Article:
Domestic airlines can rejoice as the Indian Railways in a blueprint found that in the next three years, mostly upper-class passengers would prefer to travel by air. The Ministry of Railways has prepared a detailed blueprint of the projection for 2019-2020 which shows future trends to expect in the future, Indian Express reported. Railways may lose a huge chunk of its upper class clientele to the airlines. The blueprint says that while airlines has an edge over railways due to high speed and lesser time travel but the railways have more competitive prices. Railway Minister Suresh Prabhu commissioned an internal assessment report. The blueprint prepared by the Railway board is a part of this report. While railways have always come first in the inter-city travel of a distance within 500 km. The blueprint cites government data showing that about 25 per cent of the domestic air travel occurs in this segment. This is a fairly large percentage considering the misconception air travel is only for 800-1000 km distances.
IE quoted the document saying, “With the proliferation of airports into small towns and massive thrust of low-cost airlines to Tier-II and III cities, there is a clear pattern emerging of air being preferred for even shorter hauls by passengers.” To top that, government schemes like UDAAN which provides air travel of less than an hour for Rs 2,500 will boost the aviation sector.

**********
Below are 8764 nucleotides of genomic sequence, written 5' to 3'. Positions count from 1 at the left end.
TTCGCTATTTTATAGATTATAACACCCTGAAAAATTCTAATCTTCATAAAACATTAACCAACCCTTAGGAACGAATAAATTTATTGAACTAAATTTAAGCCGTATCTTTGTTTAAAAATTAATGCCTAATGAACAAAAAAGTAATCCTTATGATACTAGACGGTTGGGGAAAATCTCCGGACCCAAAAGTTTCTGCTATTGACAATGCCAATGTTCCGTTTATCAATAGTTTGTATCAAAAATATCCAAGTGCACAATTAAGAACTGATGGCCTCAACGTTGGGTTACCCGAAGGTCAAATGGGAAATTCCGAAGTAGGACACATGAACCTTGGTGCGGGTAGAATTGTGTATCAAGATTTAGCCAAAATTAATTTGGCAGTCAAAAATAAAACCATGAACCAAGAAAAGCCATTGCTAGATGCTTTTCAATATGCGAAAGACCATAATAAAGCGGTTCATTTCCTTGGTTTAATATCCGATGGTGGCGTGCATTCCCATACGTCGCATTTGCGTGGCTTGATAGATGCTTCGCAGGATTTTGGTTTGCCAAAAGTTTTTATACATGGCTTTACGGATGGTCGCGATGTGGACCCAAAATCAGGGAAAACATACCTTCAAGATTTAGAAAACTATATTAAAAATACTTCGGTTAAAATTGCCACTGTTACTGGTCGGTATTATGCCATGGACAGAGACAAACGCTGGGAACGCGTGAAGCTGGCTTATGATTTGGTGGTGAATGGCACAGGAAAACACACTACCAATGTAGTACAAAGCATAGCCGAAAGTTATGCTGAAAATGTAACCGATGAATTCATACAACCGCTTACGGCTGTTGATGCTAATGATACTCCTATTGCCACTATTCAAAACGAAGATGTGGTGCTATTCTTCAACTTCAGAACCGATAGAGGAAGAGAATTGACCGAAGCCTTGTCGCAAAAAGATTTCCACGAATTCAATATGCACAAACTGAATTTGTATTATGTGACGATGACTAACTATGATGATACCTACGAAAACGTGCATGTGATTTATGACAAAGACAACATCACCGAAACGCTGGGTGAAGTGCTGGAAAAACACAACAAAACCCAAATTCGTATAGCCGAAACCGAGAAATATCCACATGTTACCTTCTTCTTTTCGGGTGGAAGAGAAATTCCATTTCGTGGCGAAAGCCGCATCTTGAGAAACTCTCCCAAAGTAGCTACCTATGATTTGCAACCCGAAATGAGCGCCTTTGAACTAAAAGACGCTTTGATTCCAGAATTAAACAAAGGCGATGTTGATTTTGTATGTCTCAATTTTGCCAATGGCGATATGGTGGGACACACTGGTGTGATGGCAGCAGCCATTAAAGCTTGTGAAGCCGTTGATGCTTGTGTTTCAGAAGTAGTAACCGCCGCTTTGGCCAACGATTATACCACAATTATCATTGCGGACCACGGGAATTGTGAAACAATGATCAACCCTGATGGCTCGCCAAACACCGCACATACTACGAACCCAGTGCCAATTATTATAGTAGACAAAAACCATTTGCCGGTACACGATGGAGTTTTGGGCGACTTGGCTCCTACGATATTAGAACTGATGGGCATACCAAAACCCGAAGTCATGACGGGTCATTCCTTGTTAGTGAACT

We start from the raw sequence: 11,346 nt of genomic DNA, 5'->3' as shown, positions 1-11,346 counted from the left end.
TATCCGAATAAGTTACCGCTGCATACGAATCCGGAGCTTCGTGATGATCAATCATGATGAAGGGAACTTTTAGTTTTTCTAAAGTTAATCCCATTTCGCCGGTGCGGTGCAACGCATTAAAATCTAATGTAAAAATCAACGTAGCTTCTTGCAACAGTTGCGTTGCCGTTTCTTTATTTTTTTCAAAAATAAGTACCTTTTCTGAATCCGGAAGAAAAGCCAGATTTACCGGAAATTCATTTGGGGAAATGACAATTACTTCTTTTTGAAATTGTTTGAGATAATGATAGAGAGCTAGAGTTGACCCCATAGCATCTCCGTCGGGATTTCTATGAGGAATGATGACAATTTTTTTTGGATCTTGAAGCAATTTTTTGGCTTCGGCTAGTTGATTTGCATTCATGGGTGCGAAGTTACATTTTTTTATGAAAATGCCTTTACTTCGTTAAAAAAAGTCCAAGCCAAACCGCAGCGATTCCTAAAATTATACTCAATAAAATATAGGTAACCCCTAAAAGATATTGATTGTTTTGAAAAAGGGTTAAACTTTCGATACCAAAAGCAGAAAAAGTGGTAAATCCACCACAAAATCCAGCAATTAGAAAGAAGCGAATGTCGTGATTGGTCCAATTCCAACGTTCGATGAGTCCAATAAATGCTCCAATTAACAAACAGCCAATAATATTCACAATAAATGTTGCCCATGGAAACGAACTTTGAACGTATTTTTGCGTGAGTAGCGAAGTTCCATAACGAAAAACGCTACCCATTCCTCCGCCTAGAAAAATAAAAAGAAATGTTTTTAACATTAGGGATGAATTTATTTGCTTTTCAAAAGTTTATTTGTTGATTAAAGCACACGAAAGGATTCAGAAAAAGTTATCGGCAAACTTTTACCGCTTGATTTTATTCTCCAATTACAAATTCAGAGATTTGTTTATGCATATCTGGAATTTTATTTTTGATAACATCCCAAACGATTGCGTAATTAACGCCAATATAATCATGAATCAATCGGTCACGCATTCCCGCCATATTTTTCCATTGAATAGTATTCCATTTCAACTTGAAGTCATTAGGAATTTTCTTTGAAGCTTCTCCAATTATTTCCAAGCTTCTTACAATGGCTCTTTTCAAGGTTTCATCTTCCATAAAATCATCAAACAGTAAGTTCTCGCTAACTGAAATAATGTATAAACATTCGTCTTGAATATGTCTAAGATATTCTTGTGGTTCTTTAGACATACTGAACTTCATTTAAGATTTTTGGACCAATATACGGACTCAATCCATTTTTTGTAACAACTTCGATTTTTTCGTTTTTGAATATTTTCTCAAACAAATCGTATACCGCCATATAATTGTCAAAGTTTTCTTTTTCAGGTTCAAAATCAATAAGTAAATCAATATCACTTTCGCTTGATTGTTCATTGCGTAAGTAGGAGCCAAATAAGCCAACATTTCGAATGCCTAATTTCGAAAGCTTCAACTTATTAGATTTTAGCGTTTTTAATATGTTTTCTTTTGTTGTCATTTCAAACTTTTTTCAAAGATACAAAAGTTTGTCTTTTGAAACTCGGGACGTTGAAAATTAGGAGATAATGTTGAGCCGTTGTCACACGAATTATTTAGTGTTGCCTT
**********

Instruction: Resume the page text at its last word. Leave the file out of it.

NITI Aayog member Bibek Debroy told IE that for shorter distances, road sector has been taking over the railways, and the long-distance travel is being claimed by the aviation sector. The Railways had earlier said that they have been losing passengers in 100-km segment due to better road connectivity and more two-wheelers. Ajay Shukla, former Railway Board Member (Traffic) said that in most developed nations, Railways generally do not cater to long-distance travel, leaving that to the airlines. Giving the example of Delhi to Chennai, a distance of 2,000 km, Shukla told IE that railways should leave such a long commute to the airlines. He said that railways should focus on more freight trains instead.